The words came plainly, but were senseless, or so he hoped. As the priest continued to rant—or was he preaching?—Xandr was overcome with the sick feeling that comes with awful realizations, for the priest’s words seemed to possess some aspect of truth, of terrible truths no mortal was meant to hear. “You’re insane!” Xandr cried at last.
With Cambses removed, Thelana and Emma scurried into the ring of light. Finding her mark, the archer loosed her shaft, but it passed through the filmy robes without resistance. The sorceress came next, her dark trappings and raven black hair swallowed by the gloom.
“Ye gods!” she gasped, for she looked with different eyes at what had been Urukagina, and what she saw was an absence, a thing that existed apart from the substantive reality around them, its presence known only through the luminescent swarm—its event horizon—giving it form and dimension. “It is like a black hole,” she muttered, “trapping all the light. Alas, Nabonus and Archimedes is among them, lost souls like captured fireflies.”
The tip of Emmaxis fell with a heavy bell tone, and the priest’s miter dissolved into the earth through the cracks of the tiles, leaving the priest bald and more hideous. “Damn it, Emma!” Xandr groaned, as what-had-been-Urukagina grazed his rising beard hairs, “Start making sense!”
“His power grows from despair,” she responded. “He is the cause of all this, the focus of the sorrow. Only a priest of Hedonia can give the final rites of burial, can let the spirits pass to the next plane. This, Lich of Urukagina, is abusing his priestly authority; he’s not letting them go.”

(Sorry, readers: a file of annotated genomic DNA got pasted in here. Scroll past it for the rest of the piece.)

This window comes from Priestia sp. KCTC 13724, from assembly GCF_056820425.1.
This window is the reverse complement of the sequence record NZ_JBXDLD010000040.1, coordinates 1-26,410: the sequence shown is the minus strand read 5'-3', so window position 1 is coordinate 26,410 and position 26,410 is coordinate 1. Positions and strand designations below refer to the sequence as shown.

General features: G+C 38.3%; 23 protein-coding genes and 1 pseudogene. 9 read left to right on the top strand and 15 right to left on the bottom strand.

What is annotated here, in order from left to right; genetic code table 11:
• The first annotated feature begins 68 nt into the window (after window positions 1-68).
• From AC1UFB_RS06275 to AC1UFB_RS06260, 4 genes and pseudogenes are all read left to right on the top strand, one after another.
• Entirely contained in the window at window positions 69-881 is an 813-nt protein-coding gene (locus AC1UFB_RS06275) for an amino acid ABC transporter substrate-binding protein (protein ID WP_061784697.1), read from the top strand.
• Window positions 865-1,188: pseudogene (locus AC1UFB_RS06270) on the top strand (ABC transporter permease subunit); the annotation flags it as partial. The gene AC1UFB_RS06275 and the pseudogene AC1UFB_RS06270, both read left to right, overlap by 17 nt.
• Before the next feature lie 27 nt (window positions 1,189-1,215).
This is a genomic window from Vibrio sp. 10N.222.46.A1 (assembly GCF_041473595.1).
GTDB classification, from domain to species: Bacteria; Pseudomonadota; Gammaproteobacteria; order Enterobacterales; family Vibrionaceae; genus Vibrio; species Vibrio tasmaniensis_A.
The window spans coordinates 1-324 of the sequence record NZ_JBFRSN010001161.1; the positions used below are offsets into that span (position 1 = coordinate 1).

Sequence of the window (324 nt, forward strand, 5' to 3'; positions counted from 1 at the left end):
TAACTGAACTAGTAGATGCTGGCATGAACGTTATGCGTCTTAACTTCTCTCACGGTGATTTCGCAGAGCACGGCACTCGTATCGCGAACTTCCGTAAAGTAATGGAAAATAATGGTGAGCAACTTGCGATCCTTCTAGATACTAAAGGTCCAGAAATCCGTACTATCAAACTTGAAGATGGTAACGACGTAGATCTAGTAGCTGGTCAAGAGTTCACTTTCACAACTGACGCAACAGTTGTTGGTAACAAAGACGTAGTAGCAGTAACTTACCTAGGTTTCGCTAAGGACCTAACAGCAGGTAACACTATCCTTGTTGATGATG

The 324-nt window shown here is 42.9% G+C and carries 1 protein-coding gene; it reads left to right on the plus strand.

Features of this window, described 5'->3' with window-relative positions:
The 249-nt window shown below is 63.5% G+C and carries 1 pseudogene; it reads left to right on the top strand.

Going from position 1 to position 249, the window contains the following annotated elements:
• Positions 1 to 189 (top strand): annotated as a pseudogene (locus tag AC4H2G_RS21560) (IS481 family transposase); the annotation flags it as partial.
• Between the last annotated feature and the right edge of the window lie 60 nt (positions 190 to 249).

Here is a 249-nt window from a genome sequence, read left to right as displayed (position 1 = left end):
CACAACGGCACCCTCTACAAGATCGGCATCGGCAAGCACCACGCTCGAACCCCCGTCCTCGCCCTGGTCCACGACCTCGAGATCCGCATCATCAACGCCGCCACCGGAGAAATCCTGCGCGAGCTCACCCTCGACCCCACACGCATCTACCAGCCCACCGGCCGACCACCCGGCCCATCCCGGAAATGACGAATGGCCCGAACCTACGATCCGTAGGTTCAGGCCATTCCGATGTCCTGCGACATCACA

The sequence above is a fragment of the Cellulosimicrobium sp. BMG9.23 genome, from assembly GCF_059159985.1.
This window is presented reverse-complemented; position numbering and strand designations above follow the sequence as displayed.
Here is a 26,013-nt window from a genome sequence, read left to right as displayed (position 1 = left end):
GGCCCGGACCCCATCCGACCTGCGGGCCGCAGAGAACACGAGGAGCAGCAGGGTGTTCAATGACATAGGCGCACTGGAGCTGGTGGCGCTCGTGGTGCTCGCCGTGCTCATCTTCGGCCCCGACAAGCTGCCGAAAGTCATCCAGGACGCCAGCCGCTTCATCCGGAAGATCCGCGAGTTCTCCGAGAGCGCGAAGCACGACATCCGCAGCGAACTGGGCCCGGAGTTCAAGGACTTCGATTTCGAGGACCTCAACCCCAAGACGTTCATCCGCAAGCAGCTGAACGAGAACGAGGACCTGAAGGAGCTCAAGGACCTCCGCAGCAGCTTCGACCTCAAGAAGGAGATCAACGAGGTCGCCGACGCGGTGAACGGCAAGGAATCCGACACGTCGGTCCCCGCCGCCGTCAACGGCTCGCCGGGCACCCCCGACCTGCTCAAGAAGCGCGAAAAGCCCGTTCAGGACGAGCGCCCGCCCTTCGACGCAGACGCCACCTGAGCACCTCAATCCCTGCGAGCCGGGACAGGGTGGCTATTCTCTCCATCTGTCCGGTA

“Xandr . . .,” Thelana murmured anxiously, “my arrows aren’t helping, and neither is your sword. Cambses got what he wanted; let’s fly!”
In that instant, Xandr found his opportunity, driving Emmaxis to the hilt through the lich’s sternum. But in following the stroke of the sword, he came within reach of the High Priest, who, with skeletal fingers, hooked Xandr by the throat and thumbed at his eyes. Already, Xandr could feel the change, the fringes of his beard whitening.
“Let me show you, and you will know,” the lich of Urukagina said to him. “Let me peel back your eyes–”
He struggled to tear the arms away. They were lean as branches, but possessed an incomprehensible strength, or seemed so, the Batal’s own strength waning as great age weakens a man. Finally, Xandr looked about him, seeing only Emma in the glow of the fire, and the silhouette of Thelana behind. “Cambses!” he shouted. “Where is he?”
Thelana looked about also, but saw no one. With none left to help her beloved, she snatched up a flaming brassiere, spun it overhead like a sling, and tossed it into the face of the lich. What-had-been-Urukagina let out a horrid shriek as embers danced about its robe, and Xandr pulled free. With Cambses’ betrayal, his fear turned to rage, and he hurled himself at the corpse’ back, snatching at the skull, groping at empty eye sockets and loose knit jaws. But it was not the power of his limbs that overcame the abomination, but his courage, his insatiable zeal for good, and the pure vitality that radiated from him, channeled through the conduit of his rage. Remembering Emma’s words, he let himself laugh like a drunken barbarian, and it echoed from the high angled walls and parapets of the unholy shrine, and the High Priest of the Faithless shriveled in his clutches, till the skull came apart in his hands, no more animated than any unearthed from the grave.